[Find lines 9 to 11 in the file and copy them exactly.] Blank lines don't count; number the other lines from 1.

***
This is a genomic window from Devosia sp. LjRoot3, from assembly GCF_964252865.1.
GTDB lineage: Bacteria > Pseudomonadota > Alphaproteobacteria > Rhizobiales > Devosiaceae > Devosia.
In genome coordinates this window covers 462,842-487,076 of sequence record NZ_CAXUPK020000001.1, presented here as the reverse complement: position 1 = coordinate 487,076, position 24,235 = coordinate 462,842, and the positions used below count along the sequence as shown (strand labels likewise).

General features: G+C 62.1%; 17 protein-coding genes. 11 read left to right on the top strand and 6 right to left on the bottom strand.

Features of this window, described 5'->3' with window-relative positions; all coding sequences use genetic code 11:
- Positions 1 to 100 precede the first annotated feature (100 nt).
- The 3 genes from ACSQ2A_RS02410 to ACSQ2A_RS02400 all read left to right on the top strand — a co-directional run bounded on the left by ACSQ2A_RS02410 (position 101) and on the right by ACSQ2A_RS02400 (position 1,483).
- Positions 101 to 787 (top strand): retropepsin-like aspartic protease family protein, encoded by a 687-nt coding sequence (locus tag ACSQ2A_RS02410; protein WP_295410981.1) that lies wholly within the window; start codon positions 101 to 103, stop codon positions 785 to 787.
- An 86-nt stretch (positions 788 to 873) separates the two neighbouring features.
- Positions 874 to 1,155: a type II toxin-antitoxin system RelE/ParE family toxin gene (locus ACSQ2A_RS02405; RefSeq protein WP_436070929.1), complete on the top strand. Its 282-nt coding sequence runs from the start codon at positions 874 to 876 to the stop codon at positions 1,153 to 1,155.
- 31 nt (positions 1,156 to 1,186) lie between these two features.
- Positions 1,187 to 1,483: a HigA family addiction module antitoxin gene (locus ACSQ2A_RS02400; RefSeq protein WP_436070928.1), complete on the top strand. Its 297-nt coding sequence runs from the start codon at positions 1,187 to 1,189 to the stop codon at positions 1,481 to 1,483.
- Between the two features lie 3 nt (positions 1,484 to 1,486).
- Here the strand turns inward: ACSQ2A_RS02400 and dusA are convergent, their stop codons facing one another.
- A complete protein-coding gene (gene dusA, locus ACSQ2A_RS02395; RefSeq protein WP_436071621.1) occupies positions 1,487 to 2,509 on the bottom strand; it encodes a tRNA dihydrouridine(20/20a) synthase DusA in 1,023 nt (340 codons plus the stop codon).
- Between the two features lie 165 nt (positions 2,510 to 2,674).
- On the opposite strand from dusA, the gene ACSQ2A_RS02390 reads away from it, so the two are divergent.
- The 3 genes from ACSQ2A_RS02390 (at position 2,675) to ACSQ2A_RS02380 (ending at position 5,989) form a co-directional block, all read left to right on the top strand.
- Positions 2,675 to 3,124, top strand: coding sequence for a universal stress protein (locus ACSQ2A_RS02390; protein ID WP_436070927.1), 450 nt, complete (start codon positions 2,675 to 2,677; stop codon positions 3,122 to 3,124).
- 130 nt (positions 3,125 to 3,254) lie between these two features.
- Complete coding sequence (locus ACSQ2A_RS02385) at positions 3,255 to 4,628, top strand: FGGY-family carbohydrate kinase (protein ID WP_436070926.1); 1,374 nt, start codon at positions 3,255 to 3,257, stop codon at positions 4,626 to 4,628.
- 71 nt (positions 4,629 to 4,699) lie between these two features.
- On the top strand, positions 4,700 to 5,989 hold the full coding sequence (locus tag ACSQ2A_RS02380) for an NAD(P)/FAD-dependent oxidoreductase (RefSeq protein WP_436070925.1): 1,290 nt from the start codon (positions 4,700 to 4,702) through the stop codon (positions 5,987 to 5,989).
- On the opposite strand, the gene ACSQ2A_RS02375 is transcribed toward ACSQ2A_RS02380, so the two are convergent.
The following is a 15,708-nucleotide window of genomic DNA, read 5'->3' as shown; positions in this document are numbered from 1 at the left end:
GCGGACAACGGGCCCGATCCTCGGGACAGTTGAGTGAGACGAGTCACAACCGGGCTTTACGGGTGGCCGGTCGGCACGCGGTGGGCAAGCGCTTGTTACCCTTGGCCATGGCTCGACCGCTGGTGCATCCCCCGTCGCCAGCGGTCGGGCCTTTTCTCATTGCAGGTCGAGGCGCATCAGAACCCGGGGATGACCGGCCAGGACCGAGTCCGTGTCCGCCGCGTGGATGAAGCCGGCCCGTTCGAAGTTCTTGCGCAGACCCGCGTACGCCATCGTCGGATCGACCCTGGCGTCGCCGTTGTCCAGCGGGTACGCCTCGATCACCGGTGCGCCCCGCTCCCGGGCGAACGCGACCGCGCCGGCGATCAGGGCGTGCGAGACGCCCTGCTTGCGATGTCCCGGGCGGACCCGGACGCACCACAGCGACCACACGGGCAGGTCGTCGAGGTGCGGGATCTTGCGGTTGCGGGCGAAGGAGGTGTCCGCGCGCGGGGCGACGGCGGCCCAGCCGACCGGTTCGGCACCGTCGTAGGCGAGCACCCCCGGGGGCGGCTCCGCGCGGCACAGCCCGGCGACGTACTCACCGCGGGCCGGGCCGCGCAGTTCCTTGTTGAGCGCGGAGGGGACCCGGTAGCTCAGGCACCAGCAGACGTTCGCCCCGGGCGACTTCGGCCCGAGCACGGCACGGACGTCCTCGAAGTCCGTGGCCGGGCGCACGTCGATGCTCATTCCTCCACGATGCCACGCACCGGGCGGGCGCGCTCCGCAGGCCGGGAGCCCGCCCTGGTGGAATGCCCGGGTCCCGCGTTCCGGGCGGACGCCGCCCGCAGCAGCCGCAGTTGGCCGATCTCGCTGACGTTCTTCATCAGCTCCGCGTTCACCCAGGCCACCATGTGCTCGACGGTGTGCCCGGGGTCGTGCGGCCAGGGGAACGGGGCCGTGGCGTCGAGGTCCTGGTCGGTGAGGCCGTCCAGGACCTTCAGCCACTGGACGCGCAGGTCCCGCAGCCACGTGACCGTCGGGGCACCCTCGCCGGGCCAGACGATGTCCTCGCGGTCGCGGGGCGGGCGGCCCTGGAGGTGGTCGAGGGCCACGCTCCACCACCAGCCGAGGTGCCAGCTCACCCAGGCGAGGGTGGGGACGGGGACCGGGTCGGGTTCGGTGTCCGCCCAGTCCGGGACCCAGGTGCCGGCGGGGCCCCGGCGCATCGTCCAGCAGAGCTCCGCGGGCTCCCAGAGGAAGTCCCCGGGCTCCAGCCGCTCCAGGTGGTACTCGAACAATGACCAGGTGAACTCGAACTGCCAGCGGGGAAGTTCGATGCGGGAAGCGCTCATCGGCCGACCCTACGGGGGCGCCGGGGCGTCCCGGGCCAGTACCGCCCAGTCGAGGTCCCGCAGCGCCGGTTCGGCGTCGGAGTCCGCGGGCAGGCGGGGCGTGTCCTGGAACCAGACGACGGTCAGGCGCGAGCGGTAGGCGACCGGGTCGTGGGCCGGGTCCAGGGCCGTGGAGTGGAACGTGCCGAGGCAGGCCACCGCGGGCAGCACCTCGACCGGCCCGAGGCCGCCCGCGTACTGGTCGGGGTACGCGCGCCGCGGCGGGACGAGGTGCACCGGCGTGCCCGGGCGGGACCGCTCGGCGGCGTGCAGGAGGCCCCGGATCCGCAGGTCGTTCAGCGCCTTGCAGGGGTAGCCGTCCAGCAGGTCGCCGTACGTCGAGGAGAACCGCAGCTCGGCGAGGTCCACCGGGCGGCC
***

- An 86-nt stretch (positions 788 to 873) separates the two neighbouring features.
- Positions 874 to 1,155: a type II toxin-antitoxin system RelE/ParE family toxin gene (locus ACSQ2A_RS02405; RefSeq protein WP_436070929.1), complete on the top strand. Its 282-nt coding sequence runs from the start codon at positions 874 to 876 to the stop codon at positions 1,153 to 1,155.
- 31 nt (positions 1,156 to 1,186) lie between these two features.